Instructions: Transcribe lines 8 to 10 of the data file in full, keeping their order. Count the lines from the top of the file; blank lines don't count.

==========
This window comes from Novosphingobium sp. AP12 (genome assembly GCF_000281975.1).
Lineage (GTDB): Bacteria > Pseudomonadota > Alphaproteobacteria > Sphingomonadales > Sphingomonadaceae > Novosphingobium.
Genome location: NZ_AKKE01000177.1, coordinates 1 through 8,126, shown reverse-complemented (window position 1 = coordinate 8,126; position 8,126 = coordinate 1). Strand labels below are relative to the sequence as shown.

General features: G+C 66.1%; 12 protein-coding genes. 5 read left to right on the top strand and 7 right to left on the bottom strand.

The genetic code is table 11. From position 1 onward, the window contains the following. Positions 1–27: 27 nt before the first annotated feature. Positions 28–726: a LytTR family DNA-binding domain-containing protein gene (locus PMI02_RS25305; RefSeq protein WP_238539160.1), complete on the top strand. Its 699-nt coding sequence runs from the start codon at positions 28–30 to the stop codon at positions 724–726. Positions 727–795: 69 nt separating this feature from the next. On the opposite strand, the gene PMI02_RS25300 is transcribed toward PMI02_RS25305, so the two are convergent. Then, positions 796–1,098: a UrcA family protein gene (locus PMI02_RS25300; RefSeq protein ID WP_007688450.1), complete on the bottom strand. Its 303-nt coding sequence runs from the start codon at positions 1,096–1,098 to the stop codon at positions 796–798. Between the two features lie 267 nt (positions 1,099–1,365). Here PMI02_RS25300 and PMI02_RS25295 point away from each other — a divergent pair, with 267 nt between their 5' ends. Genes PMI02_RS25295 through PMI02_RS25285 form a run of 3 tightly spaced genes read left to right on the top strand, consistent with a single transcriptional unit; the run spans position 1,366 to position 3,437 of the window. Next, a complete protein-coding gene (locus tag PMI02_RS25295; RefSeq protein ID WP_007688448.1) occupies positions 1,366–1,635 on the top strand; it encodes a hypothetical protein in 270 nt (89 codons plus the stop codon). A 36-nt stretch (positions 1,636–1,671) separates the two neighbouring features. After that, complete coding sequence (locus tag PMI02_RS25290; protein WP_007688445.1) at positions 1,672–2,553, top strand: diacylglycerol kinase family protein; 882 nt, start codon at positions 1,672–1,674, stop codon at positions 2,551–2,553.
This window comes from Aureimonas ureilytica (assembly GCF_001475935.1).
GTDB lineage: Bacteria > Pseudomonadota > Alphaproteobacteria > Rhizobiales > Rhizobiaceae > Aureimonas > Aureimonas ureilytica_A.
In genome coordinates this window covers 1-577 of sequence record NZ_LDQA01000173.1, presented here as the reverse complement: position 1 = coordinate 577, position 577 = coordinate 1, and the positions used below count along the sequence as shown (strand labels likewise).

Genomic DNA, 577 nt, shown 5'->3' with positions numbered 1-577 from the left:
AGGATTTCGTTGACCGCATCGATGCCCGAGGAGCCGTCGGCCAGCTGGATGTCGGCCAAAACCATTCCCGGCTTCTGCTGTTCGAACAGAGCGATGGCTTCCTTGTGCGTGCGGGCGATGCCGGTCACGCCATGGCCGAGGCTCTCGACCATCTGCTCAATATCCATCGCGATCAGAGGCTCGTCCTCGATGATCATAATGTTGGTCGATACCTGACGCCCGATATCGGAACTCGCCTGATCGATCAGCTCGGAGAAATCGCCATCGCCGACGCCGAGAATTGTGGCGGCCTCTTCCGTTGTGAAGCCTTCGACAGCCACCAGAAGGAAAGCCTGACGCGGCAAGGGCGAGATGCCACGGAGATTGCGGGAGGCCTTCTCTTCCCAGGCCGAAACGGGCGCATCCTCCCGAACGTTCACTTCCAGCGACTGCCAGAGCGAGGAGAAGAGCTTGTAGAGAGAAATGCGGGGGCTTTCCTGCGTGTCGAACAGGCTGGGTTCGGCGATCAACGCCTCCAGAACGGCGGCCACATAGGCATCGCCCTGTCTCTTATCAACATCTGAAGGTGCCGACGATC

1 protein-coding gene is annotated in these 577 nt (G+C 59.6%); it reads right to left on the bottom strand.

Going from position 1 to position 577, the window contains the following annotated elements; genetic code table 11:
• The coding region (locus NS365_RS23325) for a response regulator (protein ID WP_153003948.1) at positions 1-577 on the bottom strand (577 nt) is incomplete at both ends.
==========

In genome coordinates this window covers 1-577 of sequence record NZ_LDQA01000173.1, presented here as the reverse complement: position 1 = coordinate 577, position 577 = coordinate 1, and the positions used below count along the sequence as shown (strand labels likewise).

Genomic DNA, 577 nt, shown 5'->3' with positions numbered 1-577 from the left:
AGGATTTCGTTGACCGCATCGATGCCCGAGGAGCCGTCGGCCAGCTGGATGTCGGCCAAAACCATTCCCGGCTTCTGCTGTTCGAACAGAGCGATGGCTTCCTTGTGCGTGCGGGCGATGCCGGTCACGCCATGGCCGAGGCTCTCGACCATCTGCTCAATATCCATCGCGATCAGAGGCTCGTCCTCGATGATCATAATGTTGGTCGATACCTGACGCCCGATATCGGAACTCGCCTGATCGATCAGCTCGGAGAAATCGCCATCGCCGACGCCGAGAATTGTGGCGGCCTCTTCCGTTGTGAAGCCTTCGACAGCCACCAGAAGGAAAGCCTGACGCGGCAAGGGCGAGATGCCACGGAGATTGCGGGAGGCCTTCTCTTCCCAGGCCGAAACGGGCGCATCCTCCCGAACGTTCACTTCCAGCGACTGCCAGAGCGAGGAGAAGAGCTTGTAGAGAGAAATGCGGGGGCTTTCCTGCGTGTCGAACAGGCTGGGTTCGGCGATCAACGCCTCCAGAACGGCGGCCACATAGGCATCGCCCTGTCTCTTATCAACATCTGAAGGTGCCGACGATC